Despite political tensions, Cuba and the United States have a long history of cross-cultural musical pollination. Take, for instance, salsa music. Although many think of the genre as distinctly Latin American, it was actually born in New York City, emerging in the 1960s from the diaspora of Cuban and Puerto Rican immigrants. Incorporating elements of jazz into traditional Afro-Cuban forms, the vibrant sound soon found fans all over Latin America. Thirty years on from this, as if to repay the favour, a little bit of New York found its way to Cuba. On Orishas debut album A Lo Cubano, hip-hop met the Caribbean nation with stunning results.
An album like this was probably an inevitability, given the rapid rise of hip-hop in the 90’s, but A Lo Cubano never sounds like some slapdash attempt to cash in on a trend. The three MC’s all clearly know their craft and could go toe-to-toe with any American rapper of the era. That being said, one could never accuse them of shamelessly aping those rappers – they make the sound all their own. Orishas walk a fine line between their two influences and they walk it with a flair unlike anyone else.
Bringing a bit of sharp Cuban energy to the album is singer Roldán González Rivero. On songs like the standout title track, his voice soars over the chorus and punctuates the rappers’ verses with that special quality you only really find in singers from Latin America. It’s a style that heavily recalls those early days of salsa and there’s no doubt that Roldán would fit seamlessly into a Fania concert.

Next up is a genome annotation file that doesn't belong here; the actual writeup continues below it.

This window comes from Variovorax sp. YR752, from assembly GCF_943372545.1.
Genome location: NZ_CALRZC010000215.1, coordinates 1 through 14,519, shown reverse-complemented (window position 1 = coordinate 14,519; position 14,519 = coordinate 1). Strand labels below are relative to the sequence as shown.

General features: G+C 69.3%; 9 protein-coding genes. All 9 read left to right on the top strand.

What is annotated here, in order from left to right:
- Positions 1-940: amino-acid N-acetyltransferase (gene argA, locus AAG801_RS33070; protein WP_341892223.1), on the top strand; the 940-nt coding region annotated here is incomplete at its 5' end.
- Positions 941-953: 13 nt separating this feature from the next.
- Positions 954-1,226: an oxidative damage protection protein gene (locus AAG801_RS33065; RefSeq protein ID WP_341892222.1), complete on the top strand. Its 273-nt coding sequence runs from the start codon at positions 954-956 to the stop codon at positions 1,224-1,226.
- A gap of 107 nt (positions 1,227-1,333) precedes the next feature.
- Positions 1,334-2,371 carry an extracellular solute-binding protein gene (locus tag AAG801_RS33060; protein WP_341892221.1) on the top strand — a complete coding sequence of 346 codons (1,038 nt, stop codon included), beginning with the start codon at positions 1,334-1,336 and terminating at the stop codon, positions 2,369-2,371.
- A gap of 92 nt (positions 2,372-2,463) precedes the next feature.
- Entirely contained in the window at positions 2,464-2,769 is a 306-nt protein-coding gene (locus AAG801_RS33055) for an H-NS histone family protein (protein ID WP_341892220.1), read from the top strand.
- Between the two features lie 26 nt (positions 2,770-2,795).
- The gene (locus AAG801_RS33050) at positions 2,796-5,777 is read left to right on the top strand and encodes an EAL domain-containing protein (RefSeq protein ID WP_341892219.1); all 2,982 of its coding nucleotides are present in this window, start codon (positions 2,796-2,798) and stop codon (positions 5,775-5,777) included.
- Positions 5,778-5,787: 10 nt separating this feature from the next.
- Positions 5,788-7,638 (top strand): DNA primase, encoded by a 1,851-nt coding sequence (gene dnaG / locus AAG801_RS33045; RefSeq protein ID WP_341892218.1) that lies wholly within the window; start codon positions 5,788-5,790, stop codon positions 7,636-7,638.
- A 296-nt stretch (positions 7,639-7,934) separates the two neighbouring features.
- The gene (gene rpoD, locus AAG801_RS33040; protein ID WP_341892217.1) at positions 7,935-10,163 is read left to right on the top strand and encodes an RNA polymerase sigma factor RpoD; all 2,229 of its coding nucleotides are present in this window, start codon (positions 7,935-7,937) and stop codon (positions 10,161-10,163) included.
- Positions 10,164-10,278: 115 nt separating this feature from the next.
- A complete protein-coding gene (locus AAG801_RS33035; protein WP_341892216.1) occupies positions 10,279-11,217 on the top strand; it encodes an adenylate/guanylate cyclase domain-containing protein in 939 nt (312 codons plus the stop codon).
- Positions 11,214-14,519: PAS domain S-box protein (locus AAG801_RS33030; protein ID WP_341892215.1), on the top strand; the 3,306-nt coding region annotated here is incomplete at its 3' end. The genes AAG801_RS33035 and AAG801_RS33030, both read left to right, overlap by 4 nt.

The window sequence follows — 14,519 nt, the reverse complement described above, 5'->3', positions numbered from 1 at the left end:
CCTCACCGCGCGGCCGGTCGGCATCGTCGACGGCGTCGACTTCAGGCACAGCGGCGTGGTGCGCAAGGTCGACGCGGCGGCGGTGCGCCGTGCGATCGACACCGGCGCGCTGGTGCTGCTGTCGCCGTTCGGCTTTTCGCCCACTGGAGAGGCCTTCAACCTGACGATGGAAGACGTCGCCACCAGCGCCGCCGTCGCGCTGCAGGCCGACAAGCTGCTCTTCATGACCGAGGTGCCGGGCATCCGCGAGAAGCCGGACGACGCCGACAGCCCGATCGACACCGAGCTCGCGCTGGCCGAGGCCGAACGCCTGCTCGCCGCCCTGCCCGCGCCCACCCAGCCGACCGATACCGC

On A Lo Cubano, Orishas examines issues of poverty and Afro-Latino identity with biting poignancy on tracks like Madre, but they can just as easily deliver braggadocios lyrics celebrating partying and the Cuban spirit. Don’t worry if your Spanish falls on the more rudimentary side of things though, the record is still easily appreciated from a purely musical perspective.
Before reggaeton and latin trap blended hip-hop with latin styles, becoming the behemoths of global music that they are now, there was A Lo Cubano. Whilst it obviously lacks the success that its successors currently enjoy, it still stands out as a compelling mix of boom-bap drums and punchy raps with tumbao bass and congas. Across the album, Orishas makes this inspired amalgam sound like the most natural thing in the world.
Marlon Toner-McLachlan is a local resident who reviews music for the Wombat Post.